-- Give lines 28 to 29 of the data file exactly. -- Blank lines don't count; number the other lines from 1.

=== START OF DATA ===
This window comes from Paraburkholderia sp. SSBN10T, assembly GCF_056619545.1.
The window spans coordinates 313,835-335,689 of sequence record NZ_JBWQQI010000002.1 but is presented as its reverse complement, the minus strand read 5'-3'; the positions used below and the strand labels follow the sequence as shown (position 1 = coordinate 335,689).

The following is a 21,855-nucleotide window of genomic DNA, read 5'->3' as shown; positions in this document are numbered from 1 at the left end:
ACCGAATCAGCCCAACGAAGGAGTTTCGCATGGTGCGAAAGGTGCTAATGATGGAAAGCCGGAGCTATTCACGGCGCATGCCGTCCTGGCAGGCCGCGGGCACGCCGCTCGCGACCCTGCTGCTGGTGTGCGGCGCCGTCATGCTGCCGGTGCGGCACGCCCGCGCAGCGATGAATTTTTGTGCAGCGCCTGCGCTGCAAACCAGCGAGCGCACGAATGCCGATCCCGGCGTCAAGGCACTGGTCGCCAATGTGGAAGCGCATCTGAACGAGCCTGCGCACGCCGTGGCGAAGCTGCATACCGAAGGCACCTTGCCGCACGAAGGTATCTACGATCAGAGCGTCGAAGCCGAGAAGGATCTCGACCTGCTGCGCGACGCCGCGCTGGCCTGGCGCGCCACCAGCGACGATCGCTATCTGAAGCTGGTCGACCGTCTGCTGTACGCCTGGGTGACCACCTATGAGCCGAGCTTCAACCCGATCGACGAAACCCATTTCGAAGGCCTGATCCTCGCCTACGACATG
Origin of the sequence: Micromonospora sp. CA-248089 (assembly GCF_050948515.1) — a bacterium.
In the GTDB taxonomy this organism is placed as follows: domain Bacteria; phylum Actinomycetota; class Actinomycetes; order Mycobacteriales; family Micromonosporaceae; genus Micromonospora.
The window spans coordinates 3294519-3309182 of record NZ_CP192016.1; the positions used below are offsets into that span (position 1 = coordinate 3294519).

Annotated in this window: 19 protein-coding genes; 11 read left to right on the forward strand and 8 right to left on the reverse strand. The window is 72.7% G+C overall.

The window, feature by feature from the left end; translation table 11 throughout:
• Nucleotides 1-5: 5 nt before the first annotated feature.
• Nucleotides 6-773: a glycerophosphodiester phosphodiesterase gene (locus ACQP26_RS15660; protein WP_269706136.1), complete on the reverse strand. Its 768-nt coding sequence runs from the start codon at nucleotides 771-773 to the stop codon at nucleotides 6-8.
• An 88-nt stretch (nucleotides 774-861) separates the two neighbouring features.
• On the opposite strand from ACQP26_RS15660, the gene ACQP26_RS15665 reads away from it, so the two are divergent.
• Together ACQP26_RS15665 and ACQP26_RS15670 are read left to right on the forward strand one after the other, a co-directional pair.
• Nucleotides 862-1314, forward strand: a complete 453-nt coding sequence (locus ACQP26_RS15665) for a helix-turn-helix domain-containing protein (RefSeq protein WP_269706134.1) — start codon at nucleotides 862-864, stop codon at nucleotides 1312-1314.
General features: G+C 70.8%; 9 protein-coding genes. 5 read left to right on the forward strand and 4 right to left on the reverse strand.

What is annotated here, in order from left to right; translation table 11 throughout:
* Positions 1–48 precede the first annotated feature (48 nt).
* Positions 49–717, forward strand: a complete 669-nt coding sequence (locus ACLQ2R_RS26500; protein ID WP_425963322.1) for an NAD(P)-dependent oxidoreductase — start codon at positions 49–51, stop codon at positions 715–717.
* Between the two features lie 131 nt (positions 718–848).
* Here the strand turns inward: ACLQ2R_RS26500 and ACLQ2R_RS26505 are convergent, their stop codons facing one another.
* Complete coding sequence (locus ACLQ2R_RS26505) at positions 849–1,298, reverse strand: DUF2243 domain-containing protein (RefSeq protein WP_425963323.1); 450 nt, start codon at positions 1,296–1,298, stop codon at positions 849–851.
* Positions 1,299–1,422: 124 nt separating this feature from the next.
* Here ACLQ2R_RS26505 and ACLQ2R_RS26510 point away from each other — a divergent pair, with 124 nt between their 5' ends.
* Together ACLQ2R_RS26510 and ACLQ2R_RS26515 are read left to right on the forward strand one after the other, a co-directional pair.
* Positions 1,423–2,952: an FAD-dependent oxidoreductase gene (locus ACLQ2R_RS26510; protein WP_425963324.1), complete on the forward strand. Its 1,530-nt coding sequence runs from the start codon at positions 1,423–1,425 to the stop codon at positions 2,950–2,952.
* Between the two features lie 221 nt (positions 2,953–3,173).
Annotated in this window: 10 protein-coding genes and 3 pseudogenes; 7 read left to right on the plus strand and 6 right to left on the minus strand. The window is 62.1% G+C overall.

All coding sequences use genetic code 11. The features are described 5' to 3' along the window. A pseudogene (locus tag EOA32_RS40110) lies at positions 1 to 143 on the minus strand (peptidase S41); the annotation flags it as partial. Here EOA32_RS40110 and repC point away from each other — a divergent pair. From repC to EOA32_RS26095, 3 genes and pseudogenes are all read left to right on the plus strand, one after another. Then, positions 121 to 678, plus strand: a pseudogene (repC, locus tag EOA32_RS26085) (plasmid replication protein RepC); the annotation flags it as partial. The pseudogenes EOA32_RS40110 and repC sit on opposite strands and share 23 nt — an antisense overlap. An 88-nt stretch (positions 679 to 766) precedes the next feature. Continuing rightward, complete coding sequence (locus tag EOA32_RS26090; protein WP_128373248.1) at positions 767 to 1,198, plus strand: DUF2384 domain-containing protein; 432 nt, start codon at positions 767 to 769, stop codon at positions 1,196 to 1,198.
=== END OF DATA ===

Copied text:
Annotated in this window: 10 protein-coding genes and 3 pseudogenes; 7 read left to right on the plus strand and 6 right to left on the minus strand. The window is 62.1% G+C overall.

All coding sequences use genetic code 11. The features are described 5' to 3' along the window. A pseudogene (locus tag EOA32_RS40110) lies at positions 1 to 143 on the minus strand (peptidase S41); the annotation flags it as partial. Here EOA32_RS40110 and repC point away from each other — a divergent pair. From repC to EOA32_RS26095, 3 genes and pseudogenes are all read left to right on the plus strand, one after another. Then, positions 121 to 678, plus strand: a pseudogene (repC, locus tag EOA32_RS26085) (plasmid replication protein RepC); the annotation flags it as partial. The pseudogenes EOA32_RS40110 and repC sit on opposite strands and share 23 nt — an antisense overlap. An 88-nt stretch (positions 679 to 766) precedes the next feature. Continuing rightward, complete coding sequence (locus tag EOA32_RS26090; protein WP_128373248.1) at positions 767 to 1,198, plus strand: DUF2384 domain-containing protein; 432 nt, start codon at positions 767 to 769, stop codon at positions 1,196 to 1,198.